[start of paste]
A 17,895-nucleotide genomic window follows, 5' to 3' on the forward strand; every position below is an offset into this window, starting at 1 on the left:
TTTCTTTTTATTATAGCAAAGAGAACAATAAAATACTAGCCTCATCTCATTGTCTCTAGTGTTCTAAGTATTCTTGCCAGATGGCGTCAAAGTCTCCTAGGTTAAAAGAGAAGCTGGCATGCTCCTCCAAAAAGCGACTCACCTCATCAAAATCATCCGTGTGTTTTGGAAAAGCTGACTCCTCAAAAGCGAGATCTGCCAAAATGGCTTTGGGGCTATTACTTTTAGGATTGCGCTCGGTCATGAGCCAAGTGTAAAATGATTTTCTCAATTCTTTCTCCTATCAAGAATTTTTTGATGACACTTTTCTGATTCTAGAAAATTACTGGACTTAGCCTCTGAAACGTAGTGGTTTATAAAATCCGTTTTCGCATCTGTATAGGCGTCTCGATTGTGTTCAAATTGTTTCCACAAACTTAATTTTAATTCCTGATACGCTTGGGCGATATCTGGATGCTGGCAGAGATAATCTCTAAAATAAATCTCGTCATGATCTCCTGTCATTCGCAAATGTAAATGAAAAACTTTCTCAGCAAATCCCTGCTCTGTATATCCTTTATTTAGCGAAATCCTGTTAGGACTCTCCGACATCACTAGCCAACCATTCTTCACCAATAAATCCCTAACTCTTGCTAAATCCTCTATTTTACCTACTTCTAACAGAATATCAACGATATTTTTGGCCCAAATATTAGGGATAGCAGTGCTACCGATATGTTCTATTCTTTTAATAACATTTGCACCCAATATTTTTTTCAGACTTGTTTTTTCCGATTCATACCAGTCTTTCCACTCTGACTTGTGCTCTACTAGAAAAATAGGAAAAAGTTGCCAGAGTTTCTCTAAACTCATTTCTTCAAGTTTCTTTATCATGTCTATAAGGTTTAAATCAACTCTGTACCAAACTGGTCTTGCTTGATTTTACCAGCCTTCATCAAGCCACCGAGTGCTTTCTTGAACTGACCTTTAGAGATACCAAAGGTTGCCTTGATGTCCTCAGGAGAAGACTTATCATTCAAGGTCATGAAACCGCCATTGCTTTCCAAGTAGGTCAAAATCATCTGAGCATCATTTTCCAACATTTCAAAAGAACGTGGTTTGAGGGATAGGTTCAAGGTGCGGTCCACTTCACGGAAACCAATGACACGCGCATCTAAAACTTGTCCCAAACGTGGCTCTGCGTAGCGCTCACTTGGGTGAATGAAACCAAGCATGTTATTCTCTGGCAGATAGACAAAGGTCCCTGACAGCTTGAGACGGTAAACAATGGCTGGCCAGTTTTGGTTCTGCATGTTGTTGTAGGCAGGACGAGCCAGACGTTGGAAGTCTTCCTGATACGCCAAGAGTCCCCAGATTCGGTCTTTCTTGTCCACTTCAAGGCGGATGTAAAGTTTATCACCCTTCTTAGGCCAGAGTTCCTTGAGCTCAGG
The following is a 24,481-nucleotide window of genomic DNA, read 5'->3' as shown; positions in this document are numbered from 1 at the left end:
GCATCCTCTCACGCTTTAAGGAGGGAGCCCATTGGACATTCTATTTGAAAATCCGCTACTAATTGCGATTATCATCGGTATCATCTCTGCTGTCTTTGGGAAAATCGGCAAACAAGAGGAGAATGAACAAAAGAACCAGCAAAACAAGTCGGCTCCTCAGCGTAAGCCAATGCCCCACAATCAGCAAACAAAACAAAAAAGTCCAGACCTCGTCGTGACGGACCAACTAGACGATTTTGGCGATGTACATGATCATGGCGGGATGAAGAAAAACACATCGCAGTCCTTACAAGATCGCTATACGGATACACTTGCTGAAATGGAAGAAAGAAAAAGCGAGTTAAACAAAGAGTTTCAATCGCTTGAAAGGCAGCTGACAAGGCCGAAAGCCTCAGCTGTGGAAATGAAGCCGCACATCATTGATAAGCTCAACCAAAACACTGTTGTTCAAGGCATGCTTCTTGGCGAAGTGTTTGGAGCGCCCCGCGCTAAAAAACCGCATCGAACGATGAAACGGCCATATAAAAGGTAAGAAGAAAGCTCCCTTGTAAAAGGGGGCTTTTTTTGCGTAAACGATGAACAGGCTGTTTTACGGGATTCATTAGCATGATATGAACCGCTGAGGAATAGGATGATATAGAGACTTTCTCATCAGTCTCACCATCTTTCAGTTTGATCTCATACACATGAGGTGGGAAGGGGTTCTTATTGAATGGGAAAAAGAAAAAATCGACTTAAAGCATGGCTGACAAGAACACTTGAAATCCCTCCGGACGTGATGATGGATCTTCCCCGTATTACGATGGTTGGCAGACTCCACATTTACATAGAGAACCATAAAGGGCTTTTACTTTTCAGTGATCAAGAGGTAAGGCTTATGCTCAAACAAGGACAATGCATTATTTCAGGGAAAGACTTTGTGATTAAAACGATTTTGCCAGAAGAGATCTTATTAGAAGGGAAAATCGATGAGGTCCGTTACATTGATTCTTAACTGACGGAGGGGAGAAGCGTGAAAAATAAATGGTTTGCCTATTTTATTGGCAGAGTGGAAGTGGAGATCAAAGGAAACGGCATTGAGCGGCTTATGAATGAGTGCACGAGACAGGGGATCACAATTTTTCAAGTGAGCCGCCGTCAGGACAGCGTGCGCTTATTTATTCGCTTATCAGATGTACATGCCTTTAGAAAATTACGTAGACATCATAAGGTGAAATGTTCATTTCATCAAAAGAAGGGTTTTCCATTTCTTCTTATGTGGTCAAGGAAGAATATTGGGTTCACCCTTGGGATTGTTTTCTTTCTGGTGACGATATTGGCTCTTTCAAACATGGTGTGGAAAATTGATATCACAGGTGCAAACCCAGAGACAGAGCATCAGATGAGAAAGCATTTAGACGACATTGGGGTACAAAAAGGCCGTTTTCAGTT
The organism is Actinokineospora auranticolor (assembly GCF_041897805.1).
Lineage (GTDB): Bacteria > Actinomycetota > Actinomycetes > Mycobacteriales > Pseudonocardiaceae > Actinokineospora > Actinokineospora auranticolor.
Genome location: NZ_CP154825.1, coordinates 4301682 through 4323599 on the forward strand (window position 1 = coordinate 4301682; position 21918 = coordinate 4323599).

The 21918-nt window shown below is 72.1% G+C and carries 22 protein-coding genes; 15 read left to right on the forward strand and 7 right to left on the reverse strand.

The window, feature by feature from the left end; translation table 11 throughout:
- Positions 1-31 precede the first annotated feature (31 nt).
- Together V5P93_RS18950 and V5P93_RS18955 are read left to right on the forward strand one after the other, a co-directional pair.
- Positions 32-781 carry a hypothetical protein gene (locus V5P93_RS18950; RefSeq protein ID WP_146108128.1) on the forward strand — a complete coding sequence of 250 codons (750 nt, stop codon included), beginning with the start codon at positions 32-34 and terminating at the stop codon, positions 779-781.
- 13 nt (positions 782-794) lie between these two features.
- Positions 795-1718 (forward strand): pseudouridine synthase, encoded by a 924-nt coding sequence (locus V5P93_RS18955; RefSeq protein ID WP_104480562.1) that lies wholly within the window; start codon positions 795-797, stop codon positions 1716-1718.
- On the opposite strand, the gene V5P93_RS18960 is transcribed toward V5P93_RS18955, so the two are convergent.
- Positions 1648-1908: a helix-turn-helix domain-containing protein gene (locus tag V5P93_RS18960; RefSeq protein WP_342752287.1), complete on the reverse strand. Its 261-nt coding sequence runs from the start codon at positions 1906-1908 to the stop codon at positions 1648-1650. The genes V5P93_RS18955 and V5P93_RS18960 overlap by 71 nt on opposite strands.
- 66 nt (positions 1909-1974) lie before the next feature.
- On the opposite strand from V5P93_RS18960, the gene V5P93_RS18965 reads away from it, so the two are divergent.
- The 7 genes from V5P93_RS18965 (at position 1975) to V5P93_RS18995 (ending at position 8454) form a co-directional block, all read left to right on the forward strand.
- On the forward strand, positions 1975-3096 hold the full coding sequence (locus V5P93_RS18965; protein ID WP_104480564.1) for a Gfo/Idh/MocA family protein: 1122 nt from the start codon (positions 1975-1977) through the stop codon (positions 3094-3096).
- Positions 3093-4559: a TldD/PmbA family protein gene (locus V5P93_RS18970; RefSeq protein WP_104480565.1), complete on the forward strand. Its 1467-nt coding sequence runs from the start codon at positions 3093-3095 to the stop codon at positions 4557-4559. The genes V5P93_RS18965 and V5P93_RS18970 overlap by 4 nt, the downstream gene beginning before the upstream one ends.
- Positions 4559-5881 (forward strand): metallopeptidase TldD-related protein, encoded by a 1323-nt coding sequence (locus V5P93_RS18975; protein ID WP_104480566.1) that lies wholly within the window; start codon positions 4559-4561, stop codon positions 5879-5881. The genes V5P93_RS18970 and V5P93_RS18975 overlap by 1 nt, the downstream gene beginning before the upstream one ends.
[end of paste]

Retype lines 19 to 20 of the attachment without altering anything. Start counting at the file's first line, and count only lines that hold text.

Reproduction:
- The 7 genes from V5P93_RS18965 (at position 1975) to V5P93_RS18995 (ending at position 8454) form a co-directional block, all read left to right on the forward strand.
- On the forward strand, positions 1975-3096 hold the full coding sequence (locus V5P93_RS18965; protein ID WP_104480564.1) for a Gfo/Idh/MocA family protein: 1122 nt from the start codon (positions 1975-1977) through the stop codon (positions 3094-3096).